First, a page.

He said from his experience in other countries 11,000 leave passes would translate to six or eight escapes a year.

"If we just separate them they will never get included into the community," Mr Edwards said.

Corrective Services director Robert Williams said extra time in the community was in line with the "Breaking the cycle" strategy aimed at reducing recidivism and keeping the community safer.

"If they come out and we haven't done a good job in prison they will come out worse," Mr Williams said.

"It is not just a secure fence that keeps the community safer -- if they come out worse they are not safer."

In line with a push for greater engagement with the community, family days have been expanded at the prison, growing from one or two a year to about one a month.

Mr Edwards said training was also being tailored to industries like horticulture that gave inmates the greatest possible chance of getting a job when released.


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PM welcomes NDIS support

Written By miftah nugraha on Kamis, 02 Mei 2013 | 19.55

PRIME Minister Julia Gillard will introduce legislation into Parliament soon for an increase in the Medicare levy to fund disability care.

Ms Gillard said her intention to introduce the 0.5 per cent increase followed a "change of mind" by Opposition leader Tony Abbott.

"I am very pleased that the Leader of the Opposition has said he is prepared to support this plan," she told reporters in Launceston today.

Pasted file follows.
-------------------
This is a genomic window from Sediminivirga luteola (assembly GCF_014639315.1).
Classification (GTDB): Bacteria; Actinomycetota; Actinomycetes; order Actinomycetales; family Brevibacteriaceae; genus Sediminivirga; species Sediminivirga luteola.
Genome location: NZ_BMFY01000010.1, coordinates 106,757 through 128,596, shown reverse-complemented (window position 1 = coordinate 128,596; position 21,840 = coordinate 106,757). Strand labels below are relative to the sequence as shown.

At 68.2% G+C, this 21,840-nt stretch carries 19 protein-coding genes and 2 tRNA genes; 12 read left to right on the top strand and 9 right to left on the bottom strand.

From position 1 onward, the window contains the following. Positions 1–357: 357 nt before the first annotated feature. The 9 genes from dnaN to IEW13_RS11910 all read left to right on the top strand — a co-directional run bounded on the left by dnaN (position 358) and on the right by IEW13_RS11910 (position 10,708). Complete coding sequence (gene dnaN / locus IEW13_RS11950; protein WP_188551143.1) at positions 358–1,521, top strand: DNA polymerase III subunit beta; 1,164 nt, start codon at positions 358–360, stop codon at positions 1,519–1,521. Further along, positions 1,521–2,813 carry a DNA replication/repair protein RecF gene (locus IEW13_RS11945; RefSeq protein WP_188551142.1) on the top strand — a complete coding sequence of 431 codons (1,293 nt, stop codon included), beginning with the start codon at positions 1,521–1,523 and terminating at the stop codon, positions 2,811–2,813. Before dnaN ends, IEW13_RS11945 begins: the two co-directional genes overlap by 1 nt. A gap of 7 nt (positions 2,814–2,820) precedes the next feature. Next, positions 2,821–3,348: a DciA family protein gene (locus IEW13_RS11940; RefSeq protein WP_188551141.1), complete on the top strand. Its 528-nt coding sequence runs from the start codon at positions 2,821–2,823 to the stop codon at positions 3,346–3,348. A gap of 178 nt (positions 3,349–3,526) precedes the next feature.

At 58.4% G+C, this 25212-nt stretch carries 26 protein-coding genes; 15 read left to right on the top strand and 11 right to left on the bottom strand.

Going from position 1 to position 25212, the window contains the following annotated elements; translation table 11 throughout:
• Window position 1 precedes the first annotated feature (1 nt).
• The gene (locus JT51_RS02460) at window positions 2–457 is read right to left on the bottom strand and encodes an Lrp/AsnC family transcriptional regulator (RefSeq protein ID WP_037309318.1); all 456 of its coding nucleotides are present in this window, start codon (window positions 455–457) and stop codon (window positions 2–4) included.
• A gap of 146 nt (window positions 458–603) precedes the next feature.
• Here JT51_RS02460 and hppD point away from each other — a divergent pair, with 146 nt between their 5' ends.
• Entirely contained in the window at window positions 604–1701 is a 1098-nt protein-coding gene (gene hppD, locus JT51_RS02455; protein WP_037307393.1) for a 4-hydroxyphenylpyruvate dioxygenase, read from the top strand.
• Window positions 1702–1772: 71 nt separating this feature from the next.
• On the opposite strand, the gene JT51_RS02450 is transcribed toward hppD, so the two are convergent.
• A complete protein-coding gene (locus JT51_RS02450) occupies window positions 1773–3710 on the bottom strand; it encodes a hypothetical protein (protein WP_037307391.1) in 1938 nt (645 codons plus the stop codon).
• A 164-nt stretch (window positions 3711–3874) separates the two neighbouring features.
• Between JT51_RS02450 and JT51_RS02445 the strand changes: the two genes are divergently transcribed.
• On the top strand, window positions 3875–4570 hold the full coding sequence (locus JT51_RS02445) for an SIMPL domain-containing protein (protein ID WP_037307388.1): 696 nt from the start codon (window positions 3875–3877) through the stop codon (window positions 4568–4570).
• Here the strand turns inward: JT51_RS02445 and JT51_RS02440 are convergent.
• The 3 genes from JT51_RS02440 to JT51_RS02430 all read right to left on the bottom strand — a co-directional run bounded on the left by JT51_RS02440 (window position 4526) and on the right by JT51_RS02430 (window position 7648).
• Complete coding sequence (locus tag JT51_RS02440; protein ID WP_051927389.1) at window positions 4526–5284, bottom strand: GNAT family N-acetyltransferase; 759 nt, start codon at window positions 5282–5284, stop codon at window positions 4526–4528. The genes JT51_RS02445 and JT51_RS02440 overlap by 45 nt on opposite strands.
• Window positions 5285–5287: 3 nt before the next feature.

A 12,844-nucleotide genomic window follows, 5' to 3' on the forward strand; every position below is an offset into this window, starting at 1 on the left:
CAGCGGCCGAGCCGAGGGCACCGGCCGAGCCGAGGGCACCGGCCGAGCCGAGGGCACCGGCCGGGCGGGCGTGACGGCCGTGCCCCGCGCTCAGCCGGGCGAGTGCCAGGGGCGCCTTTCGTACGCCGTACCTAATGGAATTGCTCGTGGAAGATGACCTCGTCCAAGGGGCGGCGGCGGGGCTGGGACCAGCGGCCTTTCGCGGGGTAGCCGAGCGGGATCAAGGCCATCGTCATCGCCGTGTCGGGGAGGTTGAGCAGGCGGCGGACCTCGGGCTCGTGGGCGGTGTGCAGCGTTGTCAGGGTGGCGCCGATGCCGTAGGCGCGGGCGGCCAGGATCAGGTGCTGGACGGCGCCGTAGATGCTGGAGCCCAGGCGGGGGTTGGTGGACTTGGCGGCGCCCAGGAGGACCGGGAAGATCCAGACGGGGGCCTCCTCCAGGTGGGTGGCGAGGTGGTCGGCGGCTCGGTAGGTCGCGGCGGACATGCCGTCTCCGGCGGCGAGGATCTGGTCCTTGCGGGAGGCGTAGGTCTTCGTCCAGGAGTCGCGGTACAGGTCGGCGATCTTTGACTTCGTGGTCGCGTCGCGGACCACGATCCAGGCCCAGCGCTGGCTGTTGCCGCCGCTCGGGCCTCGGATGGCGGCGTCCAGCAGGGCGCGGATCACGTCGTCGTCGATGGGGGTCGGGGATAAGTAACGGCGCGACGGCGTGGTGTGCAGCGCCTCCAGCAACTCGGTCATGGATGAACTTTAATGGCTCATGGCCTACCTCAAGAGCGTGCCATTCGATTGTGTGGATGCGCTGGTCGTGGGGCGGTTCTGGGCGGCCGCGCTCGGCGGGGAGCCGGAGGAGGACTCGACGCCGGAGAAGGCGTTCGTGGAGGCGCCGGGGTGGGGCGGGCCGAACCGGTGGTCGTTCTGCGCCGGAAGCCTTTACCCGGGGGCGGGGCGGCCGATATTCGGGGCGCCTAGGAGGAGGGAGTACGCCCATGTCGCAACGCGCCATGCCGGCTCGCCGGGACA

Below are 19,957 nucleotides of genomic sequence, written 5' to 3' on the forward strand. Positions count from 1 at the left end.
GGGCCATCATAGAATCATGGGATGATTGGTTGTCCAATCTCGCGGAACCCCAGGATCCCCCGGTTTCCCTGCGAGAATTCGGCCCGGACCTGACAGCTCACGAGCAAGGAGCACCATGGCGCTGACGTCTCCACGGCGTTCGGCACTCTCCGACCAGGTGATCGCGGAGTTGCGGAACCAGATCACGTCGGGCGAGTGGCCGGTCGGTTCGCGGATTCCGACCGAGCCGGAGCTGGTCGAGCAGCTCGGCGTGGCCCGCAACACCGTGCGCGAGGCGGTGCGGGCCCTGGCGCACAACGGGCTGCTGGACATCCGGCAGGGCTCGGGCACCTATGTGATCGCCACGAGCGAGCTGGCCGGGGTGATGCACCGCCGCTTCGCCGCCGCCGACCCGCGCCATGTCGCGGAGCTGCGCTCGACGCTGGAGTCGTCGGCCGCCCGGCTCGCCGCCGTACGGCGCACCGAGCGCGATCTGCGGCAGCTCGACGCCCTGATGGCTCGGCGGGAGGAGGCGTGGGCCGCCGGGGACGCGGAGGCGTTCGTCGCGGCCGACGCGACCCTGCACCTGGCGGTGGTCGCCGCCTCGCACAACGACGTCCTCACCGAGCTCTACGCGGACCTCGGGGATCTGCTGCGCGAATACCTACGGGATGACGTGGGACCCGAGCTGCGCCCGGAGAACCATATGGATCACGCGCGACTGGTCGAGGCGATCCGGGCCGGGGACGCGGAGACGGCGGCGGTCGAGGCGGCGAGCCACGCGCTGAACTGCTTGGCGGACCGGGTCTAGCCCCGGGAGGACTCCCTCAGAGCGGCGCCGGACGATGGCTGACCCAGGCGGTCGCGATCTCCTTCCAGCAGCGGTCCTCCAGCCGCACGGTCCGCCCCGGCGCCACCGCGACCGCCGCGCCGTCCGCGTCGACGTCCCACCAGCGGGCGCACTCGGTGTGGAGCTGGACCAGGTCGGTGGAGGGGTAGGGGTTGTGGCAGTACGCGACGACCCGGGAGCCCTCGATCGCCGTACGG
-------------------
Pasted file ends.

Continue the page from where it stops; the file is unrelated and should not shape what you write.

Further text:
"He has changed his mind and I welcome that change of mind.

"I will bring to the Parliament the legislation to increase the levy by half a per cent.

Mr Abbott yesterday said the Prime Minister should bring the increase forward but did not guarantee Opposition support.

The increased levy will start from July 1, 2014.

Ms Gillard said many of the conditions cited by Mr Abbott had been dealt with in legislation which started up the National Disability Insurance Scheme.

The Medicare levy increase to two per cent, from 1.5 per cent, will raise about $3.3 billion a year.

The scheme will cost about $8 billion a year or more when it begins full operation from 2018/19.

To make up the funding gap, Labor needs to make further budget savings and the states and territories will also need to contribute.

-- with AAP

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Pot growers in crime spotlight

CANNABIS cultivators be warned -- the Crime Stoppers crew is after you.

The theme for day four of Crime Stoppers Week 2013 is "help stamp out residential grow rooms".

Cannabis is Tasmania's number one drug and, according to police, most of the cannabis distributed in Australia is hydroponically grown.

Residential grow rooms are set up in sheds, garages and spare rooms, bringing commercial drug cultivation into suburban areas and raising police concerns for community safety.

"For this reason we've selected residential grow rooms as one of the three themes for Crime Stoppers Week 2013," Crime Stoppers Tasmania chief executive Tamara Stokes said.